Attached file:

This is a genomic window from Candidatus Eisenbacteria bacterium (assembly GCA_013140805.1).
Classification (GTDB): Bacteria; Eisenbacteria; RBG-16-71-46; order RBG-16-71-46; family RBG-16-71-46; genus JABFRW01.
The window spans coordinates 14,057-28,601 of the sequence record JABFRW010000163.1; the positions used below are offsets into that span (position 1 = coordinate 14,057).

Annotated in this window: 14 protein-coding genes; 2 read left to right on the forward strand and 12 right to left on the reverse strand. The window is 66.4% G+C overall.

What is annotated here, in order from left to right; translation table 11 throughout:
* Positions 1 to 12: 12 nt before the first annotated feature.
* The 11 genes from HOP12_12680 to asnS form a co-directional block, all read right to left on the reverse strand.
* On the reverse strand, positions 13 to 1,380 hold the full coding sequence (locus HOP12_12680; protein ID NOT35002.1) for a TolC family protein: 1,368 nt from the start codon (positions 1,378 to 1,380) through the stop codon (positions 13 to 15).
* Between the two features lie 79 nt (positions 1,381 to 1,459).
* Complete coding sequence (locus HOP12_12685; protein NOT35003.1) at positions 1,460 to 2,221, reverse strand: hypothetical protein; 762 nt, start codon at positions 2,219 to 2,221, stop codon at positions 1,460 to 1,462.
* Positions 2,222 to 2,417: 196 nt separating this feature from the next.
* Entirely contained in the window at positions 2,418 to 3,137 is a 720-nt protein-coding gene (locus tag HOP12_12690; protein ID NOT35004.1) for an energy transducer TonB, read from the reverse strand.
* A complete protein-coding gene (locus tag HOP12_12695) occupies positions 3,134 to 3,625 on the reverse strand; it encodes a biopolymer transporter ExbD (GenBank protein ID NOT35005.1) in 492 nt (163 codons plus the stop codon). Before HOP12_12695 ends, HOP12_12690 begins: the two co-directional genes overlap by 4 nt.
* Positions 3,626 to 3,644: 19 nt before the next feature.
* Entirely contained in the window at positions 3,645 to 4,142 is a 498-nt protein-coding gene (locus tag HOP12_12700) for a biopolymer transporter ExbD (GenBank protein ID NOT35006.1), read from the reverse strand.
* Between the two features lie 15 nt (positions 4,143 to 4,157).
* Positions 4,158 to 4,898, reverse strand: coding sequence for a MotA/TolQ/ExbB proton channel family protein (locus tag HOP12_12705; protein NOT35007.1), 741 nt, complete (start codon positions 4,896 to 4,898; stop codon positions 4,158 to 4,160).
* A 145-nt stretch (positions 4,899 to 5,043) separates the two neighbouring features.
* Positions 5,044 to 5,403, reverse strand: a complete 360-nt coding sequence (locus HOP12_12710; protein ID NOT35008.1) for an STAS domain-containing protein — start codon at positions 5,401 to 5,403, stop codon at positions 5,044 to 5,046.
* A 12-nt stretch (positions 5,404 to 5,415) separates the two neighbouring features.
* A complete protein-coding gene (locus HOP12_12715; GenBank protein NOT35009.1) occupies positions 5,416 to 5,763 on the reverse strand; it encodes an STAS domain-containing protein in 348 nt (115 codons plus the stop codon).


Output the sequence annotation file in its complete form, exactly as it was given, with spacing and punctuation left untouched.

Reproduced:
This is a genomic window from Candidatus Eisenbacteria bacterium (assembly GCA_013140805.1).
Classification (GTDB): Bacteria; Eisenbacteria; RBG-16-71-46; order RBG-16-71-46; family RBG-16-71-46; genus JABFRW01.
The window spans coordinates 14,057-28,601 of the sequence record JABFRW010000163.1; the positions used below are offsets into that span (position 1 = coordinate 14,057).

Annotated in this window: 14 protein-coding genes; 2 read left to right on the forward strand and 12 right to left on the reverse strand. The window is 66.4% G+C overall.

What is annotated here, in order from left to right; translation table 11 throughout:
* Positions 1 to 12: 12 nt before the first annotated feature.
* The 11 genes from HOP12_12680 to asnS form a co-directional block, all read right to left on the reverse strand.
* On the reverse strand, positions 13 to 1,380 hold the full coding sequence (locus HOP12_12680; protein ID NOT35002.1) for a TolC family protein: 1,368 nt from the start codon (positions 1,378 to 1,380) through the stop codon (positions 13 to 15).
* Between the two features lie 79 nt (positions 1,381 to 1,459).
* Complete coding sequence (locus HOP12_12685; protein NOT35003.1) at positions 1,460 to 2,221, reverse strand: hypothetical protein; 762 nt, start codon at positions 2,219 to 2,221, stop codon at positions 1,460 to 1,462.
* Positions 2,222 to 2,417: 196 nt separating this feature from the next.
* Entirely contained in the window at positions 2,418 to 3,137 is a 720-nt protein-coding gene (locus tag HOP12_12690; protein ID NOT35004.1) for an energy transducer TonB, read from the reverse strand.
* A complete protein-coding gene (locus tag HOP12_12695) occupies positions 3,134 to 3,625 on the reverse strand; it encodes a biopolymer transporter ExbD (GenBank protein ID NOT35005.1) in 492 nt (163 codons plus the stop codon). Before HOP12_12695 ends, HOP12_12690 begins: the two co-directional genes overlap by 4 nt.
* Positions 3,626 to 3,644: 19 nt before the next feature.
* Entirely contained in the window at positions 3,645 to 4,142 is a 498-nt protein-coding gene (locus tag HOP12_12700) for a biopolymer transporter ExbD (GenBank protein ID NOT35006.1), read from the reverse strand.
* Between the two features lie 15 nt (positions 4,143 to 4,157).
* Positions 4,158 to 4,898, reverse strand: coding sequence for a MotA/TolQ/ExbB proton channel family protein (locus tag HOP12_12705; protein NOT35007.1), 741 nt, complete (start codon positions 4,896 to 4,898; stop codon positions 4,158 to 4,160).
* A 145-nt stretch (positions 4,899 to 5,043) separates the two neighbouring features.
* Positions 5,044 to 5,403, reverse strand: a complete 360-nt coding sequence (locus HOP12_12710; protein ID NOT35008.1) for an STAS domain-containing protein — start codon at positions 5,401 to 5,403, stop codon at positions 5,044 to 5,046.
* A 12-nt stretch (positions 5,404 to 5,415) separates the two neighbouring features.
* A complete protein-coding gene (locus HOP12_12715; GenBank protein NOT35009.1) occupies positions 5,416 to 5,763 on the reverse strand; it encodes an STAS domain-containing protein in 348 nt (115 codons plus the stop codon).